Not all disabilities are visible. In the U.S., 96% of people with chronic medical conditions show no outward signs of illness. And the incidence rate of invisible disabilities is expected to grow as people navigate an increasing number of physical and mental health issues stemming from COVID-19.
For these reasons, invisible disability awareness is important for business leaders as they design and implement equitable company policies. Here’s what you should know.
What Is an Invisible Disability?
Sometimes referred to as hidden disabilities or invisible illnesses, invisible disabilities include physical, mental, and neurological conditions that aren’t visibly obvious. While observers can’t always see them, they have a very real impact on the people living with them every day. As the Invisible Disabilities Association notes, they can affect a person’s movements, senses, and activities.
The list of conditions associated with invisible disabilities is long and varied. It includes some hearing or vision impairments, chronic pain, mobility impairments, and mental health conditions such as depression, anxiety, and PTSD. Invisible disabilities can also refer to chronic illnesses such as diabetes, sleep disorders, fibromyalgia, and renal failure — provided symptoms significantly disrupt normal daily activities.
Why Invisible Disability Awareness Matters
People who are invisibly disabled should receive the same considerations and protections as those with other disabilities. Nobody should face discrimination for having a disability — visible or otherwise.
As top employers strengthen their commitments to nurturing diverse and inclusive workplaces, they must understand, discuss, and consider the full spectrum of invisible disabilities and how they might affect a person’s safety, comfort, and ability to work to their full potential. Employers that invest time and resources to support individual abilities and foster an inclusive environment for everyone stand to see significant gains in employee loyalty — and performance.
Unfortunately, many employers are not aware of the prevalence of hidden disabilities. A 2017 study by the Center for Talent Innovation found that about 30% of white-collar, college-educated employees have some form of disability — but only 3.2% of workers self-identify to their employers as having a disability. Perhaps most pertinent to this topic, about 62% of all workers living with disabilities are invisibly disabled. That means there’s a considerable number of workers who have never revealed the nature of their disability or how it affects them physically, mentally, and emotionally.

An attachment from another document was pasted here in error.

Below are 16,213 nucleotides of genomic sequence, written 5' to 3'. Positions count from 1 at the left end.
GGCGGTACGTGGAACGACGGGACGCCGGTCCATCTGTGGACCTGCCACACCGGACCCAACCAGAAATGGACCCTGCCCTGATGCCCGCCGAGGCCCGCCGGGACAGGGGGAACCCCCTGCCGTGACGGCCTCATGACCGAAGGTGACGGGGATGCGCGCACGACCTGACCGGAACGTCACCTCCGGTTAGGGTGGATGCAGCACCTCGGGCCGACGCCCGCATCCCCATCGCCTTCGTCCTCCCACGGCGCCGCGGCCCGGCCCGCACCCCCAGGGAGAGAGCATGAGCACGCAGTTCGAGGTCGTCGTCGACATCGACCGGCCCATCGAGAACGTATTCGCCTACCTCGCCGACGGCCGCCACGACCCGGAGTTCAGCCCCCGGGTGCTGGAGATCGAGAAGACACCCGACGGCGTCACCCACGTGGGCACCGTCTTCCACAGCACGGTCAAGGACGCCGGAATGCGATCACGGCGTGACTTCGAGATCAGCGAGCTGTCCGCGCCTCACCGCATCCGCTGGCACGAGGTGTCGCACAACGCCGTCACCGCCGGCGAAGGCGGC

How Can Companies Support Employees With Invisible Disabilities?
The first step is to review your company’s accommodations for employees with disabilities. Under the Americans with Disabilities Act, people with disabilities have a right to reasonable accommodations on the job. By providing these accommodations, you are creating an equitable workplace where each person can meet — and exceed — expectations.
The good news? It’s usually not difficult or expensive to provide appropriate accommodations for employees with disabilities. According to a survey by the Job Accommodation Network, 56% of accommodations cost absolutely nothing to implement. Nearly all of the rest involve a one-time cost averaging about $500.
What might some of these accommodations entail? Examples include:
- Provide written instructions rather than relying solely on verbal directions to an employee who struggles with memory due to a learning disability.
- Offer a flexible start time or break time to take medication for an employee with a chronic condition.
- Support your team’s physical and financial well-being by offering Paytient as a benefit, empowering them to access and afford whatever care they need.
After taking invisible disabilities into consideration, smart leaders can reconfigure their diversity, equity, and inclusion programs to meet the needs of all employees. Making invisible disability awareness part of your company culture will be increasingly important as employees contend with the aftermath of the COVID-19 pandemic. Though many folks who contracted the virus have recovered, many will face chronic health problems for the rest of their lives. It will be crucial for employers to provide safe and secure avenues for employees to disclose disabilities and make appropriate accommodations tailored to the individual.
Over time, a commitment to DEI becomes a sustainable competitive advantage and motivates every single person across your company. Now is the time for top leaders to shape and cultivate the kind of corporate America that will welcome and empower workers in the next century.